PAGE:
What all of this proves is that social media is no more a passing fad than the
Internet itself. It’s a long-term change, one that will require companies to actively engage their consumer base in ways they might not have considered before.
This is particularly important within the organic industry, where authenticity and
transparency are key to consumer engagement.
The real questions now center on where social media fits into an organization’s
broader communications strategy, what resources need to be in place to be successful, and how organizations can effectively go about
engaging consumers in this space.
When answering these questions, remember that social media is not a campaign, and treating it as such
may cause more harm than good. Also remember that
whether you choose to participate or not, social media
is altering how consumers experience your business
and receive your story. Consumers are now your storytellers, and it’s vital to formulate a strategy and listen to
what both your existing and potential fans have to say.
Organizations that are willing to authentically engage consumers with transparency and genuine passion will find fans welcoming them with open arms.
But before you jump in, consider a few things:
• Have an agenda. Identify your top three social media goals. These goals are
not necessarily the same as those for your website, which tend to be more marketing focused.
• Allow your passions to show. Spend your time inspiring conversation about the
passion around your company and the mission that drives you, as opposed to
the product itself.
• Know your fans. Discover and listen to your target online audience. You may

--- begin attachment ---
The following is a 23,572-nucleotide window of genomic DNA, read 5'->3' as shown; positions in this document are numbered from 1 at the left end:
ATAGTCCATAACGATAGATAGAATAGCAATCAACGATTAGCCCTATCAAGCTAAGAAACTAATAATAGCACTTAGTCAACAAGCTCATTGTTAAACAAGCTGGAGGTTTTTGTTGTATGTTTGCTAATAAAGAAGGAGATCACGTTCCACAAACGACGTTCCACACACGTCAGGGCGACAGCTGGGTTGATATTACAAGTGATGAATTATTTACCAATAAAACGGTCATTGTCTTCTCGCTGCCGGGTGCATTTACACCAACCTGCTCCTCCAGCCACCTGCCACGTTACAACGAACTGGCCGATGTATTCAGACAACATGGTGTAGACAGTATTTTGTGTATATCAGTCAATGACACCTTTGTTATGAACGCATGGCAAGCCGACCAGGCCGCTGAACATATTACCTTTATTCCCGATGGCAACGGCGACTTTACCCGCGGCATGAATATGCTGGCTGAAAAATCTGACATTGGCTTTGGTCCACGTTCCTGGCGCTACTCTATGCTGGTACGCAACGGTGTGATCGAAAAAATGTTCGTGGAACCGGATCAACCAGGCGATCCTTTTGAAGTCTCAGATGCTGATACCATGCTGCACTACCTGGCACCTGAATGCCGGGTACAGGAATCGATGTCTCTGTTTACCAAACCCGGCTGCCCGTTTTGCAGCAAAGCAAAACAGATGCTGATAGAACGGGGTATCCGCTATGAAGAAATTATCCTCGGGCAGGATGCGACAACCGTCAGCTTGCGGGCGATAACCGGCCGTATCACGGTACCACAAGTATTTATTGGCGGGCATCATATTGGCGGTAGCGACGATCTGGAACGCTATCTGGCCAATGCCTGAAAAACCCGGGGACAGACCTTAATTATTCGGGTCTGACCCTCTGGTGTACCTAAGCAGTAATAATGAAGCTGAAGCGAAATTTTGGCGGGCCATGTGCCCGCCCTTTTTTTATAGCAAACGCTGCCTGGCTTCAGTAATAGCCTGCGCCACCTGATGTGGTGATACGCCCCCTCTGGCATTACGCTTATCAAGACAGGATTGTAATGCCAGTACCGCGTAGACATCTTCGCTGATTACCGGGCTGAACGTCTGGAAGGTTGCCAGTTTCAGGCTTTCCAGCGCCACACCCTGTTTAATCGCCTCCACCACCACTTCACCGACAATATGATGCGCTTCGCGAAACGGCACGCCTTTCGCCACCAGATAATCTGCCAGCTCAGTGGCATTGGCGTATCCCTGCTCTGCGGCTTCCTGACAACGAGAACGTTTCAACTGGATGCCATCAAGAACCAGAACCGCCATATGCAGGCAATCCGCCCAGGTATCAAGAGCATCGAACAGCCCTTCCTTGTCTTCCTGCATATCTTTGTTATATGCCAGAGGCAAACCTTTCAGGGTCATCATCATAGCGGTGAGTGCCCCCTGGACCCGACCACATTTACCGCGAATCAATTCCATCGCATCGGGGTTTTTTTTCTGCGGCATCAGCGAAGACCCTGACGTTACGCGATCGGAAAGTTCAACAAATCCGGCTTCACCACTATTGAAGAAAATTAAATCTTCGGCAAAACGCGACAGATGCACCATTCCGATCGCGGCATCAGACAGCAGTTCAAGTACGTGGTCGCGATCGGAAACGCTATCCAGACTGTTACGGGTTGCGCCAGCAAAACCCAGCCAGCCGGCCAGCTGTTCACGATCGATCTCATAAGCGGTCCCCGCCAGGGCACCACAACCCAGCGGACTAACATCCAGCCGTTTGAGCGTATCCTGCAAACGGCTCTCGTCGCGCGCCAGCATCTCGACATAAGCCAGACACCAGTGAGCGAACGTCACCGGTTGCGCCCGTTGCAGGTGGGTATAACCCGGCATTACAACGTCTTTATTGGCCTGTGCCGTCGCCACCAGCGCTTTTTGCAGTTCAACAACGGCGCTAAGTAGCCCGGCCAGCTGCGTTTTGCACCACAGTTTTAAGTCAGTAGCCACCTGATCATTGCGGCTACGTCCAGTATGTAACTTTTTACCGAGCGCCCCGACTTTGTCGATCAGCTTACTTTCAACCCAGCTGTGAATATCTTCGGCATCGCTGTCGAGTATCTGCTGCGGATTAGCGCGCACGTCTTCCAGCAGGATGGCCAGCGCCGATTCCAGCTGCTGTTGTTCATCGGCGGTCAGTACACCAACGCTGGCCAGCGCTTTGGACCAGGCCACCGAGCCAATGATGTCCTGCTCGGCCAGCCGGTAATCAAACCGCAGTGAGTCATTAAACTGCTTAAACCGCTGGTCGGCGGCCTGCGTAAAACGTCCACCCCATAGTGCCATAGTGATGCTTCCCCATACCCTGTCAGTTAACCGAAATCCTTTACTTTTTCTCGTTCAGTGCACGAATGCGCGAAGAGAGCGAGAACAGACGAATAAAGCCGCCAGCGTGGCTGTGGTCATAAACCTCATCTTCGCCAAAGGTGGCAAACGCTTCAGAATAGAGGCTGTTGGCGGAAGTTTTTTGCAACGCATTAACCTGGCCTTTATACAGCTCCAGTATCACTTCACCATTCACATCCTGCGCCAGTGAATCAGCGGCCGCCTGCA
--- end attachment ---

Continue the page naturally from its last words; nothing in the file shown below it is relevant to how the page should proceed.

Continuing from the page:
find that this audience is different from your core audience.
• Know your limits. Think through the amount of time you realistically are able
to spend building quality relationships online.
• Be comfortable with a different type of success. Temper your early expectations, as relationship development takes time. Most importantly, decide how
you will measure success.
primarily is non-promotional, and
seeks to offer users a way to relate to
the company through shared interests.
The restaurant’s Twitter feeds are a
great example. Through this online
tool, which limits postings to 140 characters, Pizza Fusion shares a “Green
PizzaFusion adds value by Tweeting a
“Green Tip of the Day”
Creating Your Social Media Agenda
First, take time to figure out the big picture of what you want to achieve
through social media. Have discussions with your team about your social media
strategy, addressing the nature of customer relationships and the main purpose of engaging fans online.
Organic restaurant franchise Pizza Fusion is an interactive powerhouse whose agenda is transparent. The
staff, including the founder himself, communicate the
company’s story with a thoughtful, up-to-date blog,
Facebook updates, You Tube videos and regular Twitter
activity, where they claim to be “saving the earth one
Tweet at a time.” The message is clear: Pizza Fusion
wants to increase awareness about the value of organic
food and green lifestyles and they care a great deal
about engaging their audience online. Of course they
want to sell more pizzas, but their use of social media
Tip of the Day.” One recent posting
was “Don’t bag up those fall
leaves...turn them into compost to save
energy & landfill space!” This was fol-
lowed by a link to a full story on
TheDailyGreen.com. All Pizza Fusion’s
online media communications from
Twitter and Facebook are also com-
piled on the company’s website, along-
side their blog entries.
Nature’s Path is another company
with a well-organized social media
agenda. One of its primary goals in de-
veloping a social media strategy was to
take its web presence from static (a
simple website) to dynamic. By inte-
Nature’s Path connects users to social networks via its interactive website.